An expert from North Kosovo said the test of the Kosovo-Serbia deal reached at the weekend on crossing borders with IDs will be how it works in practice.
It is “difficult to estimate when exactly implementation will begin”, Igor Markovic of the Mitrovica-based NGO Aktiv told BIRN about Saturday’s verbal agreement between Kosovo and Serbia on crossing borders using only IDs.
Serbia and Kosovo agreed that neither side will require any additional documents for border crossings, besides those that people already have, like IDs, it was announced on Saturday.
“Under the EU-facilitated Dialogue, Serbia has agreed to abolish the entry/exit documents for Kosovo ID holders and Kosovo agreed to not introduce them for Serbian ID holders,” Borell said.
“Kosovo-Serbs, as well as all other citizens will be able to travel freely between Kosovo and Serbia using the ID cards,” he added.
The deal was the first time Albin Kurti and Aleksander Vucic had agreed on something more than 13 months since they first faced each other in Brussels.
However, the deal is only an oral agreement. Serbia’s President Vucic clarified on Sunday that this is “an oral agreement, the [previous] one in writing was made in 2011”.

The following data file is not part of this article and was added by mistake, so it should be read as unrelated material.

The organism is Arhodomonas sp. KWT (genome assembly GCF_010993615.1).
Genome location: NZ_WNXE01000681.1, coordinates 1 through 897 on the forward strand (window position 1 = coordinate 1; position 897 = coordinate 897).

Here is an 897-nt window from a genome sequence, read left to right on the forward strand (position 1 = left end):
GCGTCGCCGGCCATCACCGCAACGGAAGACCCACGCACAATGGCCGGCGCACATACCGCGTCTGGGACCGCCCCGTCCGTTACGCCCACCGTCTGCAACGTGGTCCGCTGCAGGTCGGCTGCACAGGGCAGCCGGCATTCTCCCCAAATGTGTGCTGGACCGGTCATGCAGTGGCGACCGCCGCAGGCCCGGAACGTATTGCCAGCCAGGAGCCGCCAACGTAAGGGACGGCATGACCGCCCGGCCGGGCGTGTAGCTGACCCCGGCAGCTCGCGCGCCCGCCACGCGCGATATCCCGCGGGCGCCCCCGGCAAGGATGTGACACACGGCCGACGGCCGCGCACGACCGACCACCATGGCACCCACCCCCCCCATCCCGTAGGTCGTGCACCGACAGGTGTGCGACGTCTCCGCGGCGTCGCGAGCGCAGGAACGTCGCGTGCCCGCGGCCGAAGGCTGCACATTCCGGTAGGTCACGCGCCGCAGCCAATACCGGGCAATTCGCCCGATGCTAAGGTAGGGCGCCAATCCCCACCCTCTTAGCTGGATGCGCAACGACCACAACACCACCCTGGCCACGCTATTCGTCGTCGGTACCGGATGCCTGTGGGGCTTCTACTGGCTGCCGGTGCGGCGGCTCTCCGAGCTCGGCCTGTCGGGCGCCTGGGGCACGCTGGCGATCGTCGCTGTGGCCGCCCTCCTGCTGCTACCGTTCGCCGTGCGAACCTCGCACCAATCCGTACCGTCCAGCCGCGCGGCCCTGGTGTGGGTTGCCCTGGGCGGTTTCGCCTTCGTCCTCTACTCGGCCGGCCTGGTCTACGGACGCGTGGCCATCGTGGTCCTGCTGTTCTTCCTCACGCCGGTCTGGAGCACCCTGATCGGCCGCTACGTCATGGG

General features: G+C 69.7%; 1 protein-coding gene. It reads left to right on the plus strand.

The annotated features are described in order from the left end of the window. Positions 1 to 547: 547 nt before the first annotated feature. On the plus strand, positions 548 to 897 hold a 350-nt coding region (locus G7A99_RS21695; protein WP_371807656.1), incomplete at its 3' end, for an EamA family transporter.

There is also no official information either on implementation. However, Markovic said: “Implementation itself will not require the introduction of special administrative measures or new bureaucratic practices on the part of Serbia, which will significantly contribute to the earliest possible start of the implementation of the agreement.”
He added: “The question is whether Serbia will definitely start implementing the agreement in light of the still missing compromise on the use of plates with city designations in Kosovo.”
Judging by previous statements from Serbia, the precondition for the rapid implementation of the agreement on IDs will be an agreement on number plates, he said.
Serbian President Vucic confirmed on Sunday: “There is no agreement on the issue of plates”.
The latest crisis in relations was triggered by a June decision of Kurti’s Kosovo government to change the current regime on IDs and number plates.
But Markovic says the problem with number plates is largely symbolic.
“For the Kosovo side, the existence of Serbian number plates with markings of cities in Kosovo is a relic of the past and an attack on its sovereignty, while for the Serbian side, the continued use of these plates is a symbolic act of the [state] presence of Serbia in Kosovo,” he explained.
29 August 2022 - 20:32
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